Twenty-First Sunday After Pentecost 2018 — Preaching Notes


Mystery Worship Series, week 1 — DESERTED
October 14, 2018

When writing “Letter from a Birmingham Jail,” the Rev. Dr. Martin Luther King, Jr penned these words, “There comes a time when the cup of endurance runs over and men are no longer willing to be plunged into an abyss of injustice where they experience the bleakness of corroding despair.” The power of his words flow like water spilling from a broken cup. The journey toward reconciliation and justice was marked by bouts of loneliness, criticism, and violence. He records from prison the overwhelming amount of personal sacrifice he was willing to endure for the mere hope of securing a better future for all people. He wrote to his peers—pastors, ministers, community leaders, and public servants in the Birmingham area, seeking both their support and understanding, because he felt their criticism and rejection.

No one is exempt from feeling isolated or deserted. As disciples of Jesus Christ, we are called to transform this dark world with the light of Christ. However, it is human nature to feel forsaken when we lack support and encouragement. Like Dr. King, Jesus was no stranger to feeling deserted. While hanging from the cross, the mixture of blood and tears streamed from Jesus’ limp body. The Passion of Christ is evident in the last cry “My God, My God, why have you left me? (Matthew 27:46 CEB) Can you imagine the pain, the agony, the measure of love it takes to sacrifice one’s life for another? What does it feel like to be punished for the wrongdoings of others? Why would people risk their lives to make others free? And why must the cause of justice demand such isolation? Dr. Martin Luther King, Jr., Jesus, and even Job are leaders who have faced feeling deserted. These men of morality show a level a leadership that many are unwilling to embrace. They are willing to risk their lives for the cause of integrity, for righteousness, and in pursuit of remaining committed to God.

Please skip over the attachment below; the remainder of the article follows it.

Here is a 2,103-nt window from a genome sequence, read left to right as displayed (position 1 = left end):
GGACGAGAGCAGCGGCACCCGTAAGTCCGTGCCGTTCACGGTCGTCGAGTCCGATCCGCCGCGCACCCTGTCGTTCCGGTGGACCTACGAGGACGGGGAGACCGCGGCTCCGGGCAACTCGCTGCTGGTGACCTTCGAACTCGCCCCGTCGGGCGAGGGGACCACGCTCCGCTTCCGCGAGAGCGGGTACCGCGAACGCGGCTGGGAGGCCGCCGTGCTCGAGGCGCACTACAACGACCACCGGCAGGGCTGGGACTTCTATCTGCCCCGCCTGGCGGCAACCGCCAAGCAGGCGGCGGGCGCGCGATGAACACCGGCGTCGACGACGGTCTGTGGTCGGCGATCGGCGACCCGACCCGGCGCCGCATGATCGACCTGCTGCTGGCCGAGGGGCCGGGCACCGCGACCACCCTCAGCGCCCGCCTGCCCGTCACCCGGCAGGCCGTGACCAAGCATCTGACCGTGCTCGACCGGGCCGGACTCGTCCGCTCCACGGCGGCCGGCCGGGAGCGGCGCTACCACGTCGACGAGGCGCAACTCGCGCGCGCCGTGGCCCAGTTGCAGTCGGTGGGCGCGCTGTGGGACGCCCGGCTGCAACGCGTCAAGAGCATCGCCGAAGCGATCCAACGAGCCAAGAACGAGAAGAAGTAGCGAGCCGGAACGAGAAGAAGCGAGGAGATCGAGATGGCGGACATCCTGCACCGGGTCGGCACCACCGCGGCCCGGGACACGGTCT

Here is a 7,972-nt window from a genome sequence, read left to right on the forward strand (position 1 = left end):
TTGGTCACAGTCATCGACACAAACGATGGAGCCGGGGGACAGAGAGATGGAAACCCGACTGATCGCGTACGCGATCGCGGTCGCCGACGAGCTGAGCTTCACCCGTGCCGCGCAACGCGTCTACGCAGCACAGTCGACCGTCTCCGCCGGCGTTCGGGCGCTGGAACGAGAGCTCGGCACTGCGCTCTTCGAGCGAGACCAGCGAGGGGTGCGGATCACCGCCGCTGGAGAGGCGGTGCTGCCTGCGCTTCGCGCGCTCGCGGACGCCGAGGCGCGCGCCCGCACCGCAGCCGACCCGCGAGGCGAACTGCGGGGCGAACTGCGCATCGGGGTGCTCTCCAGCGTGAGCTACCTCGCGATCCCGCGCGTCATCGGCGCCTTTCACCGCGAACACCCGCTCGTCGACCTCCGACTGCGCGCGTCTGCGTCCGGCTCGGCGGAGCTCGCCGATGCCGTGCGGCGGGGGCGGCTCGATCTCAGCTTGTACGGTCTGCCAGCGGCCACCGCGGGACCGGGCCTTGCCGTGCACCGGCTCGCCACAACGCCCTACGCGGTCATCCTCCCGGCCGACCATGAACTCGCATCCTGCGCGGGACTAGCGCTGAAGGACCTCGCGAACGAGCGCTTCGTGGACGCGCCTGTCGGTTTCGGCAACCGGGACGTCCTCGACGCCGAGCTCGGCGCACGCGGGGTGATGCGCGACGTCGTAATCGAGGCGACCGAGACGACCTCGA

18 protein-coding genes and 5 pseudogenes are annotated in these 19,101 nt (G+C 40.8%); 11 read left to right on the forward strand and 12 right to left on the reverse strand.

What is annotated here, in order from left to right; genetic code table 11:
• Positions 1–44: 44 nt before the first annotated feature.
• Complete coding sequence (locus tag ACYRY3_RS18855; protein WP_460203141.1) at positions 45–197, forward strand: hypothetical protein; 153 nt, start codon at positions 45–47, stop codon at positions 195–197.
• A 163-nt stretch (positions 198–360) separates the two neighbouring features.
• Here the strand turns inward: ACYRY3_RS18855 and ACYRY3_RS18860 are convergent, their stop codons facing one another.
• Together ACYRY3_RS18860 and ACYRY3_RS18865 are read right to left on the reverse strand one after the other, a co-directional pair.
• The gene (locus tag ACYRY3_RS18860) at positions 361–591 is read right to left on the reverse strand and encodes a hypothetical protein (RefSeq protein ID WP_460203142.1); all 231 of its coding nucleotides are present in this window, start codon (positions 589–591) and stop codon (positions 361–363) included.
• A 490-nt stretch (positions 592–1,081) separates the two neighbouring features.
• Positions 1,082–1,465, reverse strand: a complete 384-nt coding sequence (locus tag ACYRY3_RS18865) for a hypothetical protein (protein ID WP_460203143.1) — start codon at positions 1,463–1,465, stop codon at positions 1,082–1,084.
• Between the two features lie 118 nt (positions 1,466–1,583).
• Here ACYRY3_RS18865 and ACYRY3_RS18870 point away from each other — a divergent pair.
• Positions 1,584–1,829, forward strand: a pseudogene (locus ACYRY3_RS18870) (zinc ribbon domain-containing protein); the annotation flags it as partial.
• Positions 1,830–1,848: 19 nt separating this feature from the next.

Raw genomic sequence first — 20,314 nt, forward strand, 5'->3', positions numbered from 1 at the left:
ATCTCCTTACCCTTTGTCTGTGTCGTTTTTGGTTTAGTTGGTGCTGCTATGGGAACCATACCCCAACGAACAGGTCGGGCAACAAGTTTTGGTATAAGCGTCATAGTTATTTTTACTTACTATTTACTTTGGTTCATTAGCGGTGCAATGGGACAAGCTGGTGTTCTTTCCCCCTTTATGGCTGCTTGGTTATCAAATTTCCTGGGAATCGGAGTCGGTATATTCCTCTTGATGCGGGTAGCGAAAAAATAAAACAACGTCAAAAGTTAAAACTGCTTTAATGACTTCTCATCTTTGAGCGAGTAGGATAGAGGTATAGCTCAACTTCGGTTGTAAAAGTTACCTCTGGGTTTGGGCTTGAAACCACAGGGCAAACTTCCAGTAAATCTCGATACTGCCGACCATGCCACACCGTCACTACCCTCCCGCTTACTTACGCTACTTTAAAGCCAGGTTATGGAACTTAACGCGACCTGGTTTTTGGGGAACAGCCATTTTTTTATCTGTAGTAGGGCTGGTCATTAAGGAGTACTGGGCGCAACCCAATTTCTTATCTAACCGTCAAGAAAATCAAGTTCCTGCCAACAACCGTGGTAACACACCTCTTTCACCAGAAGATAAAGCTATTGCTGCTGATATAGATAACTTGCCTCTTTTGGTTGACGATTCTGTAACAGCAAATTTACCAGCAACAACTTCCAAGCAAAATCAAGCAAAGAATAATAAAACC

The Book of Job presents a theological view of God that is contradictory to the loving, caring, just, and kind God predominantly illustrated in the contemporary Christian church. Job presents a God who instigates suffering in the lives of those who are righteous. Job discusses the problem of suffering and isolation by the hand of God. He explores the ramifications of what is “just” within the parameters of suffering without “cause” or “sin.” Job as a character is innocent, just, and moral; yet he suffers, is deserted, and is condemned by friends and family without wrongdoing. Why would God do this to an innocent man?